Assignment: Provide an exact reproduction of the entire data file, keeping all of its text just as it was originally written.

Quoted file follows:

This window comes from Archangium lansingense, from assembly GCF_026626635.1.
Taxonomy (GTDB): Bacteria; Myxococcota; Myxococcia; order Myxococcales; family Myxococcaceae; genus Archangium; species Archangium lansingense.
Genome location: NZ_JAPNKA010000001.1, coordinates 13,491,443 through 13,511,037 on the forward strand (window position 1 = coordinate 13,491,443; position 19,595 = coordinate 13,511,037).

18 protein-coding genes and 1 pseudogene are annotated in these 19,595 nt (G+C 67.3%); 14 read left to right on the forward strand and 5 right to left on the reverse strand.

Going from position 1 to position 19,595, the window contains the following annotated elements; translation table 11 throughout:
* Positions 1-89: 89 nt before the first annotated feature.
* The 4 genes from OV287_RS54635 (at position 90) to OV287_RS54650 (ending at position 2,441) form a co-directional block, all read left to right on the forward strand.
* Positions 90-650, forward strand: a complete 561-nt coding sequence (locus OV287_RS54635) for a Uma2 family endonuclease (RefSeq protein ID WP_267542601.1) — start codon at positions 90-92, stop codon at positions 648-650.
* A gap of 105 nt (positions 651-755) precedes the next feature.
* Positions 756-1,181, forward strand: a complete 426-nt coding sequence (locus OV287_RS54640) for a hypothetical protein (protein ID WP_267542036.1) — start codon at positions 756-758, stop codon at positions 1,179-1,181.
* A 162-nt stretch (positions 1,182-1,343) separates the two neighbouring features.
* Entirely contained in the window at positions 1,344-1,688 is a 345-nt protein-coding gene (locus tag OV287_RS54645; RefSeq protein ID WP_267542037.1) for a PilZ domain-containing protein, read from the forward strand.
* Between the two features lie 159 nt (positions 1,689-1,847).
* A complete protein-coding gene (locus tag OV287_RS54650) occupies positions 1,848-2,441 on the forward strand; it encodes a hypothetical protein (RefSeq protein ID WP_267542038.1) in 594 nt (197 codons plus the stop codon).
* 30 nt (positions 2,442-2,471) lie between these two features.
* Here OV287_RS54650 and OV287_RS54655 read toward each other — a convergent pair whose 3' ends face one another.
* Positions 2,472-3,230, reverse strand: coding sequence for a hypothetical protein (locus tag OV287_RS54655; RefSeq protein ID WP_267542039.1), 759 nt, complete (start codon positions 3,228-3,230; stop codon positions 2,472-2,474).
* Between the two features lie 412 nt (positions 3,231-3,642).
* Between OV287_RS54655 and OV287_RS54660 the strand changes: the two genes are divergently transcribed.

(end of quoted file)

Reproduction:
This window comes from Archangium lansingense, from assembly GCF_026626635.1.
Taxonomy (GTDB): Bacteria; Myxococcota; Myxococcia; order Myxococcales; family Myxococcaceae; genus Archangium; species Archangium lansingense.
Genome location: NZ_JAPNKA010000001.1, coordinates 13,491,443 through 13,511,037 on the forward strand (window position 1 = coordinate 13,491,443; position 19,595 = coordinate 13,511,037).

18 protein-coding genes and 1 pseudogene are annotated in these 19,595 nt (G+C 67.3%); 14 read left to right on the forward strand and 5 right to left on the reverse strand.

Going from position 1 to position 19,595, the window contains the following annotated elements; translation table 11 throughout:
* Positions 1-89: 89 nt before the first annotated feature.
* The 4 genes from OV287_RS54635 (at position 90) to OV287_RS54650 (ending at position 2,441) form a co-directional block, all read left to right on the forward strand.
* Positions 90-650, forward strand: a complete 561-nt coding sequence (locus OV287_RS54635) for a Uma2 family endonuclease (RefSeq protein ID WP_267542601.1) — start codon at positions 90-92, stop codon at positions 648-650.
* A gap of 105 nt (positions 651-755) precedes the next feature.
* Positions 756-1,181, forward strand: a complete 426-nt coding sequence (locus OV287_RS54640) for a hypothetical protein (protein ID WP_267542036.1) — start codon at positions 756-758, stop codon at positions 1,179-1,181.
* A 162-nt stretch (positions 1,182-1,343) separates the two neighbouring features.
* Entirely contained in the window at positions 1,344-1,688 is a 345-nt protein-coding gene (locus tag OV287_RS54645; RefSeq protein ID WP_267542037.1) for a PilZ domain-containing protein, read from the forward strand.
* Between the two features lie 159 nt (positions 1,689-1,847).
* A complete protein-coding gene (locus tag OV287_RS54650) occupies positions 1,848-2,441 on the forward strand; it encodes a hypothetical protein (RefSeq protein ID WP_267542038.1) in 594 nt (197 codons plus the stop codon).
* 30 nt (positions 2,442-2,471) lie between these two features.
* Here OV287_RS54650 and OV287_RS54655 read toward each other — a convergent pair whose 3' ends face one another.
* Positions 2,472-3,230, reverse strand: coding sequence for a hypothetical protein (locus tag OV287_RS54655; RefSeq protein ID WP_267542039.1), 759 nt, complete (start codon positions 3,228-3,230; stop codon positions 2,472-2,474).
* Between the two features lie 412 nt (positions 3,231-3,642).
* Between OV287_RS54655 and OV287_RS54660 the strand changes: the two genes are divergently transcribed.